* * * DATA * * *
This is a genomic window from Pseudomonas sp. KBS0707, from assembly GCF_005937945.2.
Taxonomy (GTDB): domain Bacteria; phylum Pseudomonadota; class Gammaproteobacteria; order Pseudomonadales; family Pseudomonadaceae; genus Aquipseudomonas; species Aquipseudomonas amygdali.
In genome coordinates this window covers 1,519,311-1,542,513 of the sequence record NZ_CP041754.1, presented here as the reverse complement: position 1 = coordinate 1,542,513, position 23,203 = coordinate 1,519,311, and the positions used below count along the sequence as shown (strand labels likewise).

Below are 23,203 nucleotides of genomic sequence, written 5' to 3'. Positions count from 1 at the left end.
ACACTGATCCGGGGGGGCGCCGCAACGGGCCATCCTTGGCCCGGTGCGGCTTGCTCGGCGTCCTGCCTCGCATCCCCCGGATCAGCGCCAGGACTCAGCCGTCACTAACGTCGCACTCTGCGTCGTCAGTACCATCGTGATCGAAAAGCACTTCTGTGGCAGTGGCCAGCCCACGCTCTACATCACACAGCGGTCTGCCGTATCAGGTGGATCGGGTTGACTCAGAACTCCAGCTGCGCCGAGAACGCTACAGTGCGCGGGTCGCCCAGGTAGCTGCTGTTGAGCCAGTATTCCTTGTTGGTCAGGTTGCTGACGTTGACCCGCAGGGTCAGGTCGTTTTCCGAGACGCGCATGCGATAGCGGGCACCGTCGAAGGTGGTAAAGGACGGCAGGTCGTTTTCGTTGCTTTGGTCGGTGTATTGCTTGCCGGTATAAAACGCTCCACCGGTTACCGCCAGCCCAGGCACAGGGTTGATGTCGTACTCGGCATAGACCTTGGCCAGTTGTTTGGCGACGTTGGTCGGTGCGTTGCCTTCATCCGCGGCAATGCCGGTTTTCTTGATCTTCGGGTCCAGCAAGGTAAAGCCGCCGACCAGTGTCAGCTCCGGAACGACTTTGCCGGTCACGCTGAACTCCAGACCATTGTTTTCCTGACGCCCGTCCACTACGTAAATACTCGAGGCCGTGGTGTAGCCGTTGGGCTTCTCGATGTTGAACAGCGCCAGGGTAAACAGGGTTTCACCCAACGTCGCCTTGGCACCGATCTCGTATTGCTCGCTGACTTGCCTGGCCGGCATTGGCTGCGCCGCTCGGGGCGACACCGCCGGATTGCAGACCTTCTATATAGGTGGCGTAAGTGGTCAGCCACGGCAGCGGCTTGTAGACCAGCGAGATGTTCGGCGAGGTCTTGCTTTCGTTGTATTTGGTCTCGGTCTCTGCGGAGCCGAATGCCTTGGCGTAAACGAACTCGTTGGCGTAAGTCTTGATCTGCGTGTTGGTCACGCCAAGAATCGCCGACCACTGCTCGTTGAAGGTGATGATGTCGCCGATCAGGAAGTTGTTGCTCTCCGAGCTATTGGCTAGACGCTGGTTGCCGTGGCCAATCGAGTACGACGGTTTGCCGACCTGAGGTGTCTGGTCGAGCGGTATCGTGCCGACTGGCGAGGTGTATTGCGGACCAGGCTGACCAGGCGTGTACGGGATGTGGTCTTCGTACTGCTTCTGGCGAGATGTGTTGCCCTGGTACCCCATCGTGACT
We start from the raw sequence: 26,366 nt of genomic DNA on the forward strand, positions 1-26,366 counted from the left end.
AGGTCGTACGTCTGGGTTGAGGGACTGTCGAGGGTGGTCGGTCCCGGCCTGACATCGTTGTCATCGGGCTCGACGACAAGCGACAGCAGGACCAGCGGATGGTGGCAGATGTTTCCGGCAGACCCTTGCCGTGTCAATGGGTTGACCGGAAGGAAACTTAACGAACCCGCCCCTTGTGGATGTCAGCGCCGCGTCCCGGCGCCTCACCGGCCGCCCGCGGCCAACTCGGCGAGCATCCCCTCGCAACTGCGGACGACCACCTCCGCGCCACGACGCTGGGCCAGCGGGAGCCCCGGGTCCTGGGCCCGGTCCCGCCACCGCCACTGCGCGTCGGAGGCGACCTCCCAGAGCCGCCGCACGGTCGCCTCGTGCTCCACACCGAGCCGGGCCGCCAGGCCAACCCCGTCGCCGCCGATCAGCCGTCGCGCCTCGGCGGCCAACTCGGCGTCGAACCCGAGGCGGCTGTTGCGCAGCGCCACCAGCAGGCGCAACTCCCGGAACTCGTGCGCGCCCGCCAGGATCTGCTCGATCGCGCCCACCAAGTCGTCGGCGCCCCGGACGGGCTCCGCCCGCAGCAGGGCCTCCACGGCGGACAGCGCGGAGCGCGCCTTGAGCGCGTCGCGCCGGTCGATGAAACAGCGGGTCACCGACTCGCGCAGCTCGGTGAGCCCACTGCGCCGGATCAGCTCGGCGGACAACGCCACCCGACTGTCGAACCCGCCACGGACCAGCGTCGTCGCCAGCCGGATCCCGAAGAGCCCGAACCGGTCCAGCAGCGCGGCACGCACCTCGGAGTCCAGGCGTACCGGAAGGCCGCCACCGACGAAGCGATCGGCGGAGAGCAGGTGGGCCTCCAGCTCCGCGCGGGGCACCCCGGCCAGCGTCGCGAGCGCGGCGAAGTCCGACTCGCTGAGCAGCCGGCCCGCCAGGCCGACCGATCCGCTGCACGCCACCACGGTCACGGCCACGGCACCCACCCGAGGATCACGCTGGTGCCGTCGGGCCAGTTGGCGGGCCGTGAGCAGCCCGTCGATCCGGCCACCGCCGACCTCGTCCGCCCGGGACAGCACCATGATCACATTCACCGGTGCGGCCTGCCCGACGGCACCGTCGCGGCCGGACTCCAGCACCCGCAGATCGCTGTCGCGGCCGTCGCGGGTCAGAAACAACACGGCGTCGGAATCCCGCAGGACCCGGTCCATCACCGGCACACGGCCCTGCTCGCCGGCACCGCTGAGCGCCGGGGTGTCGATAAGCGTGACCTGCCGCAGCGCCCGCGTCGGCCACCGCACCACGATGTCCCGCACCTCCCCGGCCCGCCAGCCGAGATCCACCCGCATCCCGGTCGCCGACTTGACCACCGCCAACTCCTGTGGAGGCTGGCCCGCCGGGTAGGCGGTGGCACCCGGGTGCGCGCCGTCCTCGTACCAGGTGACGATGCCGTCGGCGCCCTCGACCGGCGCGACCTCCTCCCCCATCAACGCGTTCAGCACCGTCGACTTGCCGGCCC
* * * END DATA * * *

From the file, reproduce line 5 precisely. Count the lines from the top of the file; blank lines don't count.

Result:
ACACTGATCCGGGGGGGCGCCGCAACGGGCCATCCTTGGCCCGGTGCGGCTTGCTCGGCGTCCTGCCTCGCATCCCCCGGATCAGCGCCAGGACTCAGCCGTCACTAACGTCGCACTCTGCGTCGTCAGTACCATCGTGATCGAAAAGCACTTCTGTGGCAGTGGCCAGCCCACGCTCTACATCACACAGCGGTCTGCCGTATCAGGTGGATCGGGTTGACTCAGAACTCCAGCTGCGCCGAGAACGCTACAGTGCGCGGGTCGCCCAGGTAGCTGCTGTTGAGCCAGTATTCCTTGTTGGTCAGGTTGCTGACGTTGACCCGCAGGGTCAGGTCGTTTTCCGAGACGCGCATGCGATAGCGGGCACCGTCGAAGGTGGTAAAGGACGGCAGGTCGTTTTCGTTGCTTTGGTCGGTGTATTGCTTGCCGGTATAAAACGCTCCACCGGTTACCGCCAGCCCAGGCACAGGGTTGATGTCGTACTCGGCATAGACCTTGGCCAGTTGTTTGGCGACGTTGGTCGGTGCGTTGCCTTCATCCGCGGCAATGCCGGTTTTCTTGATCTTCGGGTCCAGCAAGGTAAAGCCGCCGACCAGTGTCAGCTCCGGAACGACTTTGCCGGTCACGCTGAACTCCAGACCATTGTTTTCCTGACGCCCGTCCACTACGTAAATACTCGAGGCCGTGGTGTAGCCGTTGGGCTTCTCGATGTTGAACAGCGCCAGGGTAAACAGGGTTTCACCCAACGTCGCCTTGGCACCGATCTCGTATTGCTCGCTGACTTGCCTGGCCGGCATTGGCTGCGCCGCTCGGGGCGACACCGCCGGATTGCAGACCTTCTATATAGGTGGCGTAAGTGGTCAGCCACGGCAGCGGCTTGTAGACCAGCGAGATGTTCGGCGAGGTCTTGCTTTCGTTGTATTTGGTCTCGGTCTCTGCGGAGCCGAATGCCTTGGCGTAAACGAACTCGTTGGCGTAAGTCTTGATCTGCGTGTTGGTCACGCCAAGAATCGCCGACCACTGCTCGTTGAAGGTGATGATGTCGCCGATCAGGAAGTTGTTGCTCTCCGAGCTATTGGCTAGACGCTGGTTGCCGTGGCCAATCGAGTACGACGGTTTGCCGACCTGAGGTGTCTGGTCGAGCGGTATCGTGCCGACTGGCGAGGTGTATTGCGGACCAGGCTGACCAGGCGTGTACGGGATGTGGTCTTCGTACTGCTTCTGGCGAGATGTGTTGCCCTGGTACCCCATCGTGACT